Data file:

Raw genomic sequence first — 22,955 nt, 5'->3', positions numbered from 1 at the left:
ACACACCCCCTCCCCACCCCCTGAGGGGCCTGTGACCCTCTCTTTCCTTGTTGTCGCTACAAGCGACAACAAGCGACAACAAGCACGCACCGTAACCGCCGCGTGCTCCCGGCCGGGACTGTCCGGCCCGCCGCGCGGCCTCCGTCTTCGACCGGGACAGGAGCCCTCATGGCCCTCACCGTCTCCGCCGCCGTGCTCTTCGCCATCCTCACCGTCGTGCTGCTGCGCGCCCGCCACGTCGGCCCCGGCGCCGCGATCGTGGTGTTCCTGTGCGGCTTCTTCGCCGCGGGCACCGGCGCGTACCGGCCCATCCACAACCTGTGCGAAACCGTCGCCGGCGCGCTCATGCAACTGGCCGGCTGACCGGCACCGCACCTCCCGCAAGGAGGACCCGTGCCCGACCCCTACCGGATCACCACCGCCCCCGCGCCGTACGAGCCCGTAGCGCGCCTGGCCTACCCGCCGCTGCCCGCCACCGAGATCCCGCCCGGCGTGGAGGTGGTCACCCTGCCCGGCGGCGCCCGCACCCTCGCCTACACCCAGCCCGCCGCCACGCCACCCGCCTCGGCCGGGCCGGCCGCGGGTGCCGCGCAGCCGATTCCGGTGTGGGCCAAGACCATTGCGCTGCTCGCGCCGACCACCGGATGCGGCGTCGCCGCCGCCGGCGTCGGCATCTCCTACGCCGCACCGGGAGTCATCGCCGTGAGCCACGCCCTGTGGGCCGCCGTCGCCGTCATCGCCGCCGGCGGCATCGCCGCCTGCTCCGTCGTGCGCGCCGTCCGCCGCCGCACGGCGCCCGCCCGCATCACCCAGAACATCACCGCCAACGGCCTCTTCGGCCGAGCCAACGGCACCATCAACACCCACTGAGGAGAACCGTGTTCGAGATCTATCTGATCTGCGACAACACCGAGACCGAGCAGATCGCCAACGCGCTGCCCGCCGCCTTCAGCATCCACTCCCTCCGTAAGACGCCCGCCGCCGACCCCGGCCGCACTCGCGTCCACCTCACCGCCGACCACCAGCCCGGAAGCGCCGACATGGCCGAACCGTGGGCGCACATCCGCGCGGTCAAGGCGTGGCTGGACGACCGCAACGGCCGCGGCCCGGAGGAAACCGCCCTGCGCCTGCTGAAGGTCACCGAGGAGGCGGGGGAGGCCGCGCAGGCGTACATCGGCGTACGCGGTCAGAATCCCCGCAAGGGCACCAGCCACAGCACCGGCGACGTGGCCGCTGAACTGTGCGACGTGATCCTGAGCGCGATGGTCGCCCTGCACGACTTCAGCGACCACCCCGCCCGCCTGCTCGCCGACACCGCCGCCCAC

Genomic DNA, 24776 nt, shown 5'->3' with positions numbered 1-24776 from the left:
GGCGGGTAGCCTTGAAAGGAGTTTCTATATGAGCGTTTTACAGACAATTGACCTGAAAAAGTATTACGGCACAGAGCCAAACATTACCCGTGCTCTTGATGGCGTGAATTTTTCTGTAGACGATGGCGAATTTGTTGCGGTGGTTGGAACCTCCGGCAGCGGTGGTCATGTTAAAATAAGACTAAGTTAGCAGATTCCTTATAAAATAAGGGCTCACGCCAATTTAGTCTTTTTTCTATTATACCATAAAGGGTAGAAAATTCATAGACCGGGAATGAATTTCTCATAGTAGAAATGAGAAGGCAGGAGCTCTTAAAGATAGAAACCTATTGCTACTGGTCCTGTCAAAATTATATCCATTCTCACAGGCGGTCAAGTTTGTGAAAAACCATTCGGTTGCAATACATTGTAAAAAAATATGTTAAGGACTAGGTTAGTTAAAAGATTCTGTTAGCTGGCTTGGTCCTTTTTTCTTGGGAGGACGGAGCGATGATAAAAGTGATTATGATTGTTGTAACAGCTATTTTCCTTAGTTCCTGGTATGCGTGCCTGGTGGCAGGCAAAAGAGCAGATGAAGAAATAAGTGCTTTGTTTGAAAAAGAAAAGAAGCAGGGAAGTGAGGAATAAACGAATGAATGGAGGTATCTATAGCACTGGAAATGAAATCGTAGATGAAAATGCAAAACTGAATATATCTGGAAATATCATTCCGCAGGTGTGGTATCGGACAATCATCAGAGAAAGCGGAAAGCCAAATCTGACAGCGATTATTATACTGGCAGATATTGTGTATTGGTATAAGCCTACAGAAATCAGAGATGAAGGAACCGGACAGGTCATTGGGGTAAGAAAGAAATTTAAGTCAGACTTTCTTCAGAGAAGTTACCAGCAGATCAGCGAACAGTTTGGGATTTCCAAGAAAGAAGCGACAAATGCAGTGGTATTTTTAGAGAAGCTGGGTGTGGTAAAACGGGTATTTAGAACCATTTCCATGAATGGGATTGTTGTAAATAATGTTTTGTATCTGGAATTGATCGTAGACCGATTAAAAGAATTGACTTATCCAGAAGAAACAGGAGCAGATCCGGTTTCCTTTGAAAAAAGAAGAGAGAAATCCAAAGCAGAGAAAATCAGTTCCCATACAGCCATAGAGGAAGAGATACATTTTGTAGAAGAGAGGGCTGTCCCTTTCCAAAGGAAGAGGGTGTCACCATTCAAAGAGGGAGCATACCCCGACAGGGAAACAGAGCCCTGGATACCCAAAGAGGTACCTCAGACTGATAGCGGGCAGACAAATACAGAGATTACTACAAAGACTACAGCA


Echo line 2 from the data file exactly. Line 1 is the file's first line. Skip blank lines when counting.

ACACACCCCCTCCCCACCCCCTGAGGGGCCTGTGACCCTCTCTTTCCTTGTTGTCGCTACAAGCGACAACAAGCGACAACAAGCACGCACCGTAACCGCCGCGTGCTCCCGGCCGGGACTGTCCGGCCCGCCGCGCGGCCTCCGTCTTCGACCGGGACAGGAGCCCTCATGGCCCTCACCGTCTCCGCCGCCGTGCTCTTCGCCATCCTCACCGTCGTGCTGCTGCGCGCCCGCCACGTCGGCCCCGGCGCCGCGATCGTGGTGTTCCTGTGCGGCTTCTTCGCCGCGGGCACCGGCGCGTACCGGCCCATCCACAACCTGTGCGAAACCGTCGCCGGCGCGCTCATGCAACTGGCCGGCTGACCGGCACCGCACCTCCCGCAAGGAGGACCCGTGCCCGACCCCTACCGGATCACCACCGCCCCCGCGCCGTACGAGCCCGTAGCGCGCCTGGCCTACCCGCCGCTGCCCGCCACCGAGATCCCGCCCGGCGTGGAGGTGGTCACCCTGCCCGGCGGCGCCCGCACCCTCGCCTACACCCAGCCCGCCGCCACGCCACCCGCCTCGGCCGGGCCGGCCGCGGGTGCCGCGCAGCCGATTCCGGTGTGGGCCAAGACCATTGCGCTGCTCGCGCCGACCACCGGATGCGGCGTCGCCGCCGCCGGCGTCGGCATCTCCTACGCCGCACCGGGAGTCATCGCCGTGAGCCACGCCCTGTGGGCCGCCGTCGCCGTCATCGCCGCCGGCGGCATCGCCGCCTGCTCCGTCGTGCGCGCCGTCCGCCGCCGCACGGCGCCCGCCCGCATCACCCAGAACATCACCGCCAACGGCCTCTTCGGCCGAGCCAACGGCACCATCAACACCCACTGAGGAGAACCGTGTTCGAGATCTATCTGATCTGCGACAACACCGAGACCGAGCAGATCGCCAACGCGCTGCCCGCCGCCTTCAGCATCCACTCCCTCCGTAAGACGCCCGCCGCCGACCCCGGCCGCACTCGCGTCCACCTCACCGCCGACCACCAGCCCGGAAGCGCCGACATGGCCGAACCGTGGGCGCACATCCGCGCGGTCAAGGCGTGGCTGGACGACCGCAACGGCCGCGGCCCGGAGGAAACCGCCCTGCGCCTGCTGAAGGTCACCGAGGAGGCGGGGGAGGCCGCGCAGGCGTACATCGGCGTACGCGGTCAGAATCCCCGCAAGGGCACCAGCCACAGCACCGGCGACGTGGCCGCTGAACTGTGCGACGTGATCCTGAGCGCGATGGTCGCCCTGCACGACTTCAGCGACCACCCCGCCCGCCTGCTCGCCGACACCGCCGCCCAC